La Oferta

September 30, 2022

Brazilian library one of 5 finalists for Public Library of the Year prize

Fotografía fechada este 17 de julio de 2018 muestra una vista exterior de la Biblioteca del Parque Villa Lobos, en Sao Paulo (Brasil). Edificada sobre los restos de un antiguo basurero, una biblioteca pública de Brasil aspira ahora a convertirse en la mejor del mundo al lado de centros de Estados Unidos, Holanda, Noruega y Singapur y bajo la premisa de que, cuanto menos reglas, mejor. EFE

Sao Paulo, Jul 19 (EFE).– A public library in Brazil has earned a spot as one of five finalists for the International Federation of Library Association’s (IFLA) Public Library of the Year prize.

Built in 2015 on an former open landfill, Villa Lobos Park Library – which is competing against public libraries in the United States, the Netherlands, Norway and Singapore – is betting on the concept of “living library,” where the most important factor is community building.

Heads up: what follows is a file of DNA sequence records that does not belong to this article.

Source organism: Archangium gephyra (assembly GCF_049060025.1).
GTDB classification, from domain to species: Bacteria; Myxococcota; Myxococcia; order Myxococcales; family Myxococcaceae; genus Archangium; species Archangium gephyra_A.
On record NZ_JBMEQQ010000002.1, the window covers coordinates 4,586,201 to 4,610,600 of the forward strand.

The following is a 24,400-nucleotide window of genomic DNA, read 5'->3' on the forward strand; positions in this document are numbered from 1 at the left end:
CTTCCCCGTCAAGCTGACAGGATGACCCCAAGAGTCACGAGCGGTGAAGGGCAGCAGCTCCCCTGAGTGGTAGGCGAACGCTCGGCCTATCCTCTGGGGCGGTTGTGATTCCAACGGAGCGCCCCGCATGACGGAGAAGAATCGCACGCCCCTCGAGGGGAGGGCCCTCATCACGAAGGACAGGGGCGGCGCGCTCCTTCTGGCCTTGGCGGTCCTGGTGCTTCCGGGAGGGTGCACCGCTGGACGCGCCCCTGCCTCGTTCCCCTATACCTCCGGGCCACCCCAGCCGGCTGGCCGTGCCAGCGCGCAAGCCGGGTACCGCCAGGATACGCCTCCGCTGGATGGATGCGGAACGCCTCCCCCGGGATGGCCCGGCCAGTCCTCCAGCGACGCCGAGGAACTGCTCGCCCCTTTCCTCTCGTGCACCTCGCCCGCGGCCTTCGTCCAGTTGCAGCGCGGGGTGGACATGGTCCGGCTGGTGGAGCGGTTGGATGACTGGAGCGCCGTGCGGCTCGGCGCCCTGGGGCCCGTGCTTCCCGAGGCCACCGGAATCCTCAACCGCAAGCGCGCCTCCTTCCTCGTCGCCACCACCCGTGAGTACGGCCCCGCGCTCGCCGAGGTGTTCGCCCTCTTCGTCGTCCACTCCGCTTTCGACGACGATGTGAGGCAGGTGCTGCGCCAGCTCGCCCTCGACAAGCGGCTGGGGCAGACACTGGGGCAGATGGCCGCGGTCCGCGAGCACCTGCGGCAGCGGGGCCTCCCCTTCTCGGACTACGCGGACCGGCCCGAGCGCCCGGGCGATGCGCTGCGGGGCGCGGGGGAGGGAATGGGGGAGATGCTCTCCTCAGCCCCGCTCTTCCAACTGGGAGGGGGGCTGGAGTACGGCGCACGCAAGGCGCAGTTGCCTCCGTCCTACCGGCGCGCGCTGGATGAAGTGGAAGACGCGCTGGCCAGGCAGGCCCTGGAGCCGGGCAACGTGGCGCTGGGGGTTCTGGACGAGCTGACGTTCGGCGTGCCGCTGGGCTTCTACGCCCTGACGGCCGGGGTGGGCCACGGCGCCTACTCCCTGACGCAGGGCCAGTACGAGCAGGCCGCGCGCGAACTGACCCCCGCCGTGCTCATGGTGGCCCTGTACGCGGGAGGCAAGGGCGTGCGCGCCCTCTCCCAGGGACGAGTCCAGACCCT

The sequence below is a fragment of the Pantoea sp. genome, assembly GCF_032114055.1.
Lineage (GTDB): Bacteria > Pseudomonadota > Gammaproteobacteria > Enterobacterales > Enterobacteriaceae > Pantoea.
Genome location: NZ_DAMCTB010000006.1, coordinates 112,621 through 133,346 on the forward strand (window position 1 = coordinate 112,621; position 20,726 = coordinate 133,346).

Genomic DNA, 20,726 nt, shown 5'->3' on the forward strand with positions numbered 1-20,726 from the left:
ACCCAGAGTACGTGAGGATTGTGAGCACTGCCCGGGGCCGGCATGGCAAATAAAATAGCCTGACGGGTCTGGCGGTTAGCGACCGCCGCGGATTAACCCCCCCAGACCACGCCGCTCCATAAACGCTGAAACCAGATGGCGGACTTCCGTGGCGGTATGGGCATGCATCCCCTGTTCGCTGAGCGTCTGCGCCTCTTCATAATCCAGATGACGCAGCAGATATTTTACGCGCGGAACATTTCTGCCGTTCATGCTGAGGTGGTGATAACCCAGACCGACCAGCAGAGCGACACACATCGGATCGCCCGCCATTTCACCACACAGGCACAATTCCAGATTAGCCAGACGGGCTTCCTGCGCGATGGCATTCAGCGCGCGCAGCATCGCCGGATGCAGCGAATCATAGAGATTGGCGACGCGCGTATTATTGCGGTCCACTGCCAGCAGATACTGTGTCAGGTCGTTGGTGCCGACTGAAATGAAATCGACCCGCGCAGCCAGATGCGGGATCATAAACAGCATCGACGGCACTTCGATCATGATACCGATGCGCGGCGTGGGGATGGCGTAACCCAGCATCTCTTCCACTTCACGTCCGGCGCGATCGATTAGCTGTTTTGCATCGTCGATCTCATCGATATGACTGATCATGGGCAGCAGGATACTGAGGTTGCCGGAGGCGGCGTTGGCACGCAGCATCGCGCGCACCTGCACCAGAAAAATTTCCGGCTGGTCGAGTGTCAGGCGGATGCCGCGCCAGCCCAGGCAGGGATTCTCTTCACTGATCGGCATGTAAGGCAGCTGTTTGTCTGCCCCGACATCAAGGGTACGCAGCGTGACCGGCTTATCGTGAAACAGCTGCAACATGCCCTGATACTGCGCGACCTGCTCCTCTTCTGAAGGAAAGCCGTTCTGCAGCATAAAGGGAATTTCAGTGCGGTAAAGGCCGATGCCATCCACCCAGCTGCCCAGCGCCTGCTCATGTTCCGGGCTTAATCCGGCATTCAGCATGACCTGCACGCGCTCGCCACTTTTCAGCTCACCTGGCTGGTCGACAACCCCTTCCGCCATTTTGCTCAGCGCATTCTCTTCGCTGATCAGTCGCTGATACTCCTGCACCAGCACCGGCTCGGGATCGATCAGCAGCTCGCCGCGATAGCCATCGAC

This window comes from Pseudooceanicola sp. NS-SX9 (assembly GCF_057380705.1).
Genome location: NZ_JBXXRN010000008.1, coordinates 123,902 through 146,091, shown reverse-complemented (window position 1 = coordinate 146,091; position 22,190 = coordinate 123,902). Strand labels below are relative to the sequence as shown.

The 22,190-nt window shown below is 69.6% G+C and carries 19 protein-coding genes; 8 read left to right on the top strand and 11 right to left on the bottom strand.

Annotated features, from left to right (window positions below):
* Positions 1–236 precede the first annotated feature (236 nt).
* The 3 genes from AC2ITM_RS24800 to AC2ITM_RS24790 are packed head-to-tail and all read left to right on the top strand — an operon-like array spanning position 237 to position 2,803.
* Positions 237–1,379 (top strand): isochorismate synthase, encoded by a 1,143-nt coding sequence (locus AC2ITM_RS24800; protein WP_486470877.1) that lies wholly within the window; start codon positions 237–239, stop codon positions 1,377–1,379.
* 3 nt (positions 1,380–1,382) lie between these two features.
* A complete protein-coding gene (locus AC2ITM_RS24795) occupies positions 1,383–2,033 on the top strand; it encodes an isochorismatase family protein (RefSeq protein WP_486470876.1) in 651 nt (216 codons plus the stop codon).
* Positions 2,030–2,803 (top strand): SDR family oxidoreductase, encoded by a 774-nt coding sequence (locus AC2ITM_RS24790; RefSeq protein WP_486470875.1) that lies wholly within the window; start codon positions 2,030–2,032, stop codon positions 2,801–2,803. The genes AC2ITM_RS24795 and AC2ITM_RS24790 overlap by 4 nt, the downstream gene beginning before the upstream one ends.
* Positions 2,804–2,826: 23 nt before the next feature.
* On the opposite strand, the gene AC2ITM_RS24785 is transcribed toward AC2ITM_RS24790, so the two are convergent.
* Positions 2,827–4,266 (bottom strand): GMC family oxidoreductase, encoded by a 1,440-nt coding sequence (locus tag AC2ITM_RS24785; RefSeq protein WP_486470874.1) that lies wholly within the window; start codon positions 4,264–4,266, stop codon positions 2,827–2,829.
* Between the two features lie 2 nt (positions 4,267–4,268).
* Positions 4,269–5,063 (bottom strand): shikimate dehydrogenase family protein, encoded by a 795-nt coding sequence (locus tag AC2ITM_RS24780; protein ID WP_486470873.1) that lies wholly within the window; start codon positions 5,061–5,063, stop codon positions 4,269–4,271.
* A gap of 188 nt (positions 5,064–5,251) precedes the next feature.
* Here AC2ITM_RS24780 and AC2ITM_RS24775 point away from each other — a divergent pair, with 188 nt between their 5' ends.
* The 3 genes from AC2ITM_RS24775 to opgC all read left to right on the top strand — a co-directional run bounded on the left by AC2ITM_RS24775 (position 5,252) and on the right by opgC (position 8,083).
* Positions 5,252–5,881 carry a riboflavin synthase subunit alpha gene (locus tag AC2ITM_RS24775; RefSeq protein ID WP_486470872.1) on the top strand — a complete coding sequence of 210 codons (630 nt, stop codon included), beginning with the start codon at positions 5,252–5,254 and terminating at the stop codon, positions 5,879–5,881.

“This unprecedented nomination is particularly important to us in Brazil because we are running against finalists from countries that have a strong tradition of investing in reading, culture and libraries,” Pierre Andre Ruprecht, managing director of SP Leituras, the organization administrating the venue, said.

With workshops aimed at familiarizing senior citizens with new technologies, state-of-the-art braille assistants, yoga classes and even hammocks and couches to relax to a good novel, the three-story offers more than just books.

Awash in natural sunlight and surrounded by green area, the library also features creative writing and photography classes, as well as book clubs and as many as 900 other activities that are renewed every week.

Social inclusion is also a priority of modern libraries, and Villa Lobos includes translation and audio conversion, among other amenities aimed at assisting its handicapped visitors.

The IFLA nomination may show Brazilian “politicians, leaders and culture promoters” that the creation of a strong social work is “viable” through institutions of knowledge, said Ruprecht, adding that libraries stand as a “space for self-cultivation,” always promoting three scopes: “access, discussion and creation.”

“Libraries are low income societies’ closest cultural tool, capable of creating a very positive social impact from which to promote constant and consistent actions,” he said.